public static DependencyProperty ModelProperty =
            DependencyPropertyHelper.RegisterAttached(
                "Model",
                typeof(object),
                typeof(View),
                null,
                OnModelChanged
                );


public static void SetModel(DependencyObject d, object value) {
    d.SetValue(ModelProperty, value);
}

public static object GetModel(DependencyObject d) {
    return d.GetValue(ModelProperty);
}

static void OnModelChanged(DependencyObject targetLocation, DependencyPropertyChangedEventArgs args)
{
    if (args.OldValue == args.NewValue) {
        return;
    }

    if (args.NewValue != null) {
        var context = GetContext(targetLocation);

        var view = ViewLocator.LocateForModel(args.NewValue, targetLocation, context);
        ViewModelBinder.Bind(args.NewValue, view, context);
        if (!SetContentProperty(targetLocation, view)) {

            Log.Warn("SetContentProperty failed for ViewLocator.LocateForModel, falling back to LocateForModelType");

            view = ViewLocator.LocateForModelType(args.NewValue.GetType(), targetLocation, context);

            SetContentProperty(targetLocation, view);
        }
    }
    else {
        SetContentProperty(targetLocation, args.NewValue);
    }
}

As you can observe, the View.Model attached property, under the hood uses the ViewLocator.LocateForModel method itself, which we had previously seen.

We have now seen how View.Model is defined, so let us go ahead and write our xaml to finish off the example.

<ItemsControl x:Name="UserProfileCollection">
    <ItemsControl.ItemTemplate>
        <DataTemplate>
            <Border Grid.Row="1" BorderThickness="1" BorderBrush="LightGray">
                <ContentControl cal:View.Model="{Binding}"/>
            </Border>
        </DataTemplate>
    </ItemsControl.ItemTemplate>
</ItemsControl>

The Context Parameter – Multiple Views for single View Model

We had skipped the Context Parameter for the ViewLocator.LocateForModel method earlier. Let us now examine the role of the parameter in detail.

var viewTypeName = modelType.FullName.Replace("Model", string.Empty);
if(context != null)
{
    viewTypeName = viewTypeName.Remove(viewTypeName.Length - 4, 4);
    viewTypeName = viewTypeName + "." + context;
}

From the above code (from the ViewLocator.LocateForModel), it is obvious that if the context parameter is non-null value, then it would replace the View string with a . followed by the context string. With that in mind, let us build our alternative views using the following folder structure.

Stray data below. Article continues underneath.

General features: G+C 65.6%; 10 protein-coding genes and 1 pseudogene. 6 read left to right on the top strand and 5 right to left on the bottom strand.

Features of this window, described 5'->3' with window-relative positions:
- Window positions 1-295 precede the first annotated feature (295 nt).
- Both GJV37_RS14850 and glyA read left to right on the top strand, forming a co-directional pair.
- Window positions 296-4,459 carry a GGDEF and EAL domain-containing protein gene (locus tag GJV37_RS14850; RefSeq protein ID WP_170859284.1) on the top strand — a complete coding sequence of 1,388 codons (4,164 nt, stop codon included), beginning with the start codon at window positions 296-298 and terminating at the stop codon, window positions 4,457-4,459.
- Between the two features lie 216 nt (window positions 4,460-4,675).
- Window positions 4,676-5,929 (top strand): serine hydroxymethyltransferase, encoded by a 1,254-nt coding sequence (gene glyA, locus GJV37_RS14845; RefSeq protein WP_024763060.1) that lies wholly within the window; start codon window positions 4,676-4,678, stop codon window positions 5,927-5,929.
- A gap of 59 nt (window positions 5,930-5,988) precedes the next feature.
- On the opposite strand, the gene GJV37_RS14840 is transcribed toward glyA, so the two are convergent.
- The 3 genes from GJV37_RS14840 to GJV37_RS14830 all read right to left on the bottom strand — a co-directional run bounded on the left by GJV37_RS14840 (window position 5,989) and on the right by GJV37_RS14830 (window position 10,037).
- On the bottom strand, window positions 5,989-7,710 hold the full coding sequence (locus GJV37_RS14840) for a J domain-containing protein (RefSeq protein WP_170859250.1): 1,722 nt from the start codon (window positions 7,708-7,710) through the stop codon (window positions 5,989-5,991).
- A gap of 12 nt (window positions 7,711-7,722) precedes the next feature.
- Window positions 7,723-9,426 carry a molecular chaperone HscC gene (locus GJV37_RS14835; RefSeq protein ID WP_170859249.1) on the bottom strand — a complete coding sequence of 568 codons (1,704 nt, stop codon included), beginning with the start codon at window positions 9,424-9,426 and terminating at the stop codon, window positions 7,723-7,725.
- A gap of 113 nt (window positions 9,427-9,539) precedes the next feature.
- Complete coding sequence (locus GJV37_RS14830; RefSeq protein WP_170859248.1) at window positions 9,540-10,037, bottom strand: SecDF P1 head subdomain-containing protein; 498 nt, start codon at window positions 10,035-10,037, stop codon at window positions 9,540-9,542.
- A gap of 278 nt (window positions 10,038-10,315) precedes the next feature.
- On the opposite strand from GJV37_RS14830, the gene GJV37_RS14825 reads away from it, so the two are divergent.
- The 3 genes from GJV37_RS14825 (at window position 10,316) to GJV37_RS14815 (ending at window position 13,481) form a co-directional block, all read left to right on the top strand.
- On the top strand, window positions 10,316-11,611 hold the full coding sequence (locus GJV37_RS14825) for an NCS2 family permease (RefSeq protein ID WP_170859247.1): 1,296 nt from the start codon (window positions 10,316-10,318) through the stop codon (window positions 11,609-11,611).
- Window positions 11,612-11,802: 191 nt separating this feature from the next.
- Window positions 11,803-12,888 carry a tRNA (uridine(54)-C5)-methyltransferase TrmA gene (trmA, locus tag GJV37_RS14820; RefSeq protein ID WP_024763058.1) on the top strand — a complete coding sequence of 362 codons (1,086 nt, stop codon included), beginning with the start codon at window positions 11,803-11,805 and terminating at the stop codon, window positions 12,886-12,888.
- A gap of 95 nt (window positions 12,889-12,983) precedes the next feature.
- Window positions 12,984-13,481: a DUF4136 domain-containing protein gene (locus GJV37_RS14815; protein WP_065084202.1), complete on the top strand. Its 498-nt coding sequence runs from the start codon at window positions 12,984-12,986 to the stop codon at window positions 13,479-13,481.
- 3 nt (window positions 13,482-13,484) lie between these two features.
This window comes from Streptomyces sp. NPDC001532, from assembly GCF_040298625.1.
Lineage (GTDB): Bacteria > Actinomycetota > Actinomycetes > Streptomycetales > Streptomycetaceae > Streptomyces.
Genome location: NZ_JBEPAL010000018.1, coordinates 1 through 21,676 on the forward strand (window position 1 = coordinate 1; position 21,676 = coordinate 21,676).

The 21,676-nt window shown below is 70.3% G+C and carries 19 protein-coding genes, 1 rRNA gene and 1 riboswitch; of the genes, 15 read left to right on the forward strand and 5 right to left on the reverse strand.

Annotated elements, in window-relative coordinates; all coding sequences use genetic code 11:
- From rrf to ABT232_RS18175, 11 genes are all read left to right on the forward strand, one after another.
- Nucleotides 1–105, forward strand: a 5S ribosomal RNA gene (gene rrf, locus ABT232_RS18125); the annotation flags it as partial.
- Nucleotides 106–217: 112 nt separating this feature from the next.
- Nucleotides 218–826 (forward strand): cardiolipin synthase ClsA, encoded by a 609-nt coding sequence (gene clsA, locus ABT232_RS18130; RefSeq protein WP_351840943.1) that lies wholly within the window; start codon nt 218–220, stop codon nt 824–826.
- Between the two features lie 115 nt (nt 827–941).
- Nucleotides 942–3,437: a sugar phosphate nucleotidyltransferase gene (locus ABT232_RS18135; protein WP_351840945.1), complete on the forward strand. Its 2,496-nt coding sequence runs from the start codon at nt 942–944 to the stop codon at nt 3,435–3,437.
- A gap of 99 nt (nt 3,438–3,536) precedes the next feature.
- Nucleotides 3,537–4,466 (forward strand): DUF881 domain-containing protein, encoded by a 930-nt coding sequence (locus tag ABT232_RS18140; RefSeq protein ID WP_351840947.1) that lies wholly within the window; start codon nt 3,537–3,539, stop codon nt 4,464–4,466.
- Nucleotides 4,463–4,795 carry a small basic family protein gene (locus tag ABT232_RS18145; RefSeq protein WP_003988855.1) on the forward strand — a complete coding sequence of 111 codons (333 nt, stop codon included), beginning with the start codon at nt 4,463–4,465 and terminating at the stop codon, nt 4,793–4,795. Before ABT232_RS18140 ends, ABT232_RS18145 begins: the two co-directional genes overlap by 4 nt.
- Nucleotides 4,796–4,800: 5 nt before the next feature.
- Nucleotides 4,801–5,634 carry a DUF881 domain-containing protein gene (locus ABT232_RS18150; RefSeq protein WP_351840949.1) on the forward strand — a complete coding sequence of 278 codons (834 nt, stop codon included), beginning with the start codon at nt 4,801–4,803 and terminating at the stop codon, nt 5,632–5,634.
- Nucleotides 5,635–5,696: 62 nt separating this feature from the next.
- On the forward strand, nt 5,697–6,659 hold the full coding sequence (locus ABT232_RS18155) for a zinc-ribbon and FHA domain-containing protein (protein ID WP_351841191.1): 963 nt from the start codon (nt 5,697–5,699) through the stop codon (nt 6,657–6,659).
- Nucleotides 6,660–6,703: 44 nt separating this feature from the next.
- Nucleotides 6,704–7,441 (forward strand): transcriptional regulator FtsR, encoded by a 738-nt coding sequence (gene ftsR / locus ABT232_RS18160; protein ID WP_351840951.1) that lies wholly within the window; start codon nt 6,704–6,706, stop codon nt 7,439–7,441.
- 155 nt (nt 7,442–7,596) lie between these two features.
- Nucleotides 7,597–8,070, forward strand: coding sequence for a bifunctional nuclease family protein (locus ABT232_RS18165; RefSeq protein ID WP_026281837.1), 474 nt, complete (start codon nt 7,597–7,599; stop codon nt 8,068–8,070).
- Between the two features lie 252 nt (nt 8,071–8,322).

Let us now pass the context parameter in our example above using the attached property.

<ItemsControl.ItemTemplate>
    <DataTemplate>
        <Border Grid.Row="1" BorderThickness="1" BorderBrush="LightGray">
            <ContentControl cal:View.Model="{Binding}" cal:View.Context="StudentProfile"/>
        </Border>
    </DataTemplate>
</ItemsControl.ItemTemplate>

The UserProfileView would be now replaced with StudentProfile view which we have created in the previous step.

Conclusion 

In this post, we examined how to name resolution happens behind the scene for Caliburn Micro in a View Model First approach. We will examine View First approach in a later post, but if you understand the difference between the approach, and the working of one, it becomes easier to expect the other should behave.

WPF Validations using DataAnnotation and INotifyDataErrorInfo

DataAnnotations and INotifyDataErrorInfo provides an easy and cleaner way to implement validations in WPF ViewModels. Unlike IDataErrorInfo, INotifyDataErrorInfo allows you to raise multiple errors (there are many more features which makes it more interesting than IDataErrorInfo including making it possible to use asynchronous validations).

This being a hands-on demonstration, we will keep the theoritical part to the minimum and hit the code at the earliest. We will begin by writing our little Model class, which would be used for demonstration.

public class Model
{
    [Required(ErrorMessage = "Name cannot be empty")]
    [StringLength(9, MinimumLength = 3, ErrorMessage = "Name should have min 3 characters and max 9")]
    public string Name { get; set; }
    [Required]
    [Range(0,100,ErrorMessage = "Age should be between 1 and 100")]
    public int Age { get; set; }
}


Not too much to explain there. We have used the DataAnnotationAttribute to specify requirements of each property. We will now define a View to display this model. We will get to the ViewModel last, because thats where the trick lies.

<Grid>
    <StackPanel>
        <Grid Margin="10">
            <Grid.ColumnDefinitions>
                <ColumnDefinition Width="3*"/>
                <ColumnDefinition Width="7*"/>
            </Grid.ColumnDefinitions>

            <Label Content="Name"/>
            <TextBox Grid.Column="1" Text="{Binding Name, UpdateSourceTrigger=PropertyChanged, ValidatesOnNotifyDataErrors=True}" >
                <Validation.ErrorTemplate>
                    <ControlTemplate>
                        <StackPanel>
                            <AdornedElementPlaceholder x:Name="textBox"/>
                            <TextBlock Text="{Binding [0].ErrorContent}" Foreground="Red"/>
                        </StackPanel>
                    </ControlTemplate>
                </Validation.ErrorTemplate>